The Role Of Private Sector In EIA, The RTNMC/CBNC Experience                           Presented By:          Jose S. Sare...
THE ROLE OF PRIVATE SECTOR IN EIA, THE RTNMC/CBNC EXPERIENCE1                                      Presented by:          ...
1.1    RTNMC/CBNC PROFILE AND HISTORYThe Rio Tuba Nickel Mining Corp. (RTNMC) is a Filipino-Japanese partnership that hasb...
economic development, environmental protection, pollution control, safety and health are itstop priority and the yardstick...
mechanical welding shops and hardware stores locally. This has given residents access tomuch needed commodities, which was...
•   To provide all the proposed data requests of both the consultants, the DENR and          host community residents/ sta...
Because of this unique characteristic, efforts have been made to ensure that this isprotected. It is in this premise that ...
Similarly, the EIA in 2000 for the HPP Complex followed the same process. While both EIAshad to undergo consultations, rev...
Supreme Court decided to deny with finality the petition and uphold DENR’s decision toissue the ECC to our HPP project. It...
In the RTNMC/CBNC EIA, communication lines were opened to the extent that conflictingparties have agreed to communicate an...
support and trust of communities within our impact areas, who are the most sensitivestakeholders of our project.Second, tr...
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Jose S. Saret, Senior Vice President (RTNMC)
Arturo T. Manto, Chief Environmental Officer (CBNC)

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  1. 1. The Role Of Private Sector In EIA, The RTNMC/CBNC Experience Presented By: Jose S. Saret, Senior Vice President (RTNMC) Arturo T. Manto, Chief Environmental Officer (CBNC)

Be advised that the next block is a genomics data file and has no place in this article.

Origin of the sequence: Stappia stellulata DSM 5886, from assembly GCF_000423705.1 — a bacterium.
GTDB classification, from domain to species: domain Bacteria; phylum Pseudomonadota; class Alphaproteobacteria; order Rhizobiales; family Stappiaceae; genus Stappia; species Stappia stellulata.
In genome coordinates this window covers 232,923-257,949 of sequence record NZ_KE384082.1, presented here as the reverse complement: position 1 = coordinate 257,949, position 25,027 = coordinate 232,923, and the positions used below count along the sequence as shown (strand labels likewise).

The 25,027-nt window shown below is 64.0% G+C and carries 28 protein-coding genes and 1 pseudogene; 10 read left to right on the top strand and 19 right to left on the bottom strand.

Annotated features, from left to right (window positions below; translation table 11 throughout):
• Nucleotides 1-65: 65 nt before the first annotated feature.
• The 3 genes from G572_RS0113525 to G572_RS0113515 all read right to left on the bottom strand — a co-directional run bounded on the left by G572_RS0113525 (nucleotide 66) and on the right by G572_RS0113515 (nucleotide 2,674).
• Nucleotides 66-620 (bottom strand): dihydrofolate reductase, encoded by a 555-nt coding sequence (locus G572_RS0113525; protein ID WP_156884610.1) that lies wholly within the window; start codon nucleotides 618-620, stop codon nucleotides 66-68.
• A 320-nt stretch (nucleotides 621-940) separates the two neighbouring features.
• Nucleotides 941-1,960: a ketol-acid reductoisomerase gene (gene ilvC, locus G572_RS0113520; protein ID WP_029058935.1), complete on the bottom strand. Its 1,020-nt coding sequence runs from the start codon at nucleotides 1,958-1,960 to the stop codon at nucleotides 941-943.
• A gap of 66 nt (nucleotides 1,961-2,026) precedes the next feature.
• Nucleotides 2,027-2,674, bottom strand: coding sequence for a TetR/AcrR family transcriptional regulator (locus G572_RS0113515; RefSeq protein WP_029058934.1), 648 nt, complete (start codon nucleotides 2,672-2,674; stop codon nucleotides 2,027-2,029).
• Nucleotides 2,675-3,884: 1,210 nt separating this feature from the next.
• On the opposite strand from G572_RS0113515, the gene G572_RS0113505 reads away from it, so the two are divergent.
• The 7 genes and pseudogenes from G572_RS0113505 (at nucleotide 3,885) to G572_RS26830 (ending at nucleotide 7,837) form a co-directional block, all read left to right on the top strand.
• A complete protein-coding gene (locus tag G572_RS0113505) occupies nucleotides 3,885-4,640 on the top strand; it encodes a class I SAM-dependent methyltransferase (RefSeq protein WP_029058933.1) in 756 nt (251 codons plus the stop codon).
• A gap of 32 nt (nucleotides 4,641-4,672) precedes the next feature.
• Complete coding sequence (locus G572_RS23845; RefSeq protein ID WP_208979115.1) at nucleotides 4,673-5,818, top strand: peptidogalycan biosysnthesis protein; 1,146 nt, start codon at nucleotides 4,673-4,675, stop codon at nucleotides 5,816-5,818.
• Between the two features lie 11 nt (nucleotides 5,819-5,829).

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  3. 3. THE ROLE OF PRIVATE SECTOR IN EIA, THE RTNMC/CBNC EXPERIENCE1 Presented by: Jose S. Saret, Senior Vice President (RTNMC) Arturo T. Manto, Chief Environmental Officer (CBNC)I. INTRODUCTIONSimilar to most developing countries, the Philippines has to balance economic advancementneeded to support the basic needs of its increasing population on one hand, and conservingand protecting its declining natural resources on the other. To achieve this balance,Government through the Department of Environment and Natural Resources (DENR)developed and put in place the Environmental Impact Statement (EIS) System.The Philippines has about a quarter of century of experience in the implementation of its EISsystem, starting in 1977 through the formulation of the Presidential Decree (PD) 1151 or thePhilippine Environmental Policy. This was reinforced by the enactment of PD 1586 -Philippine EIS System in 1978. The implementation of the EIS system was strengthenedfurther by the issuance of its implementing rules and regulations (IRR) in 1979. Since then,the IRR have been amended several times and recently, with the approval of DENRAdministrative Order 2003-30. This new regulation further streamlines the EIS system by: • Providing a more detailed listing of projects that are within and outside of the scope of the EIS system based on project types and size; • Simplifying the requirements for securing an ECC by detailing the requirements of the different project types; and • Streamlining further the procedures for ECC application by detailing at which levels of authority can issue an ECC as well as setting time limits and allowing the automatic approval of projects, which have exceeded the allowable processing times.Other regulations have also been formulated to further support the implementation of theEIS system especially in providing additional guidelines and standards to gaugeenvironmental impacts notably, the Republic Act No. 8749 – Clean Air Act of 1999, RepublicAct No. 9275 – Clean Water Act, Republic Act No. 6969 – An Act to Control ToxicSubstances and Hazardous and Nuclear Wastes and Republic Act No. 9003 – EcologicalSolid Waste Management Act.Presidential Proclamation No. 2146 identified the major categories of EnvironmentallyCritical Projects (ECP) or those located in Environmentally Critical Areas (ECA) first definedin PD 1151. Specifically, Section 4 states that “no person, partnership or corporation shallundertake or operate any in part such declared ECP or project within an ECA without firstsecuring an ECC”. Major resource extractive industries including major mining projects werethen classified as ECP. Thus, the Rio Tuba Nickel Mining Corporation (RTNMC) is amongthe mining companies that have undergone the EIA process when it applied for thecontinuous use of its 110 mining claims and conversion to MPSA in 1996 and thedevelopment of the HPP project in 2000.1 Paper written for the Forum on Environmental Impact Assessment in the Philippines: Roads Taken. LessonsLearned (February 11, 2005 Manila, Philippines) in collaboration with MLND Catalon and MD Manaog. 1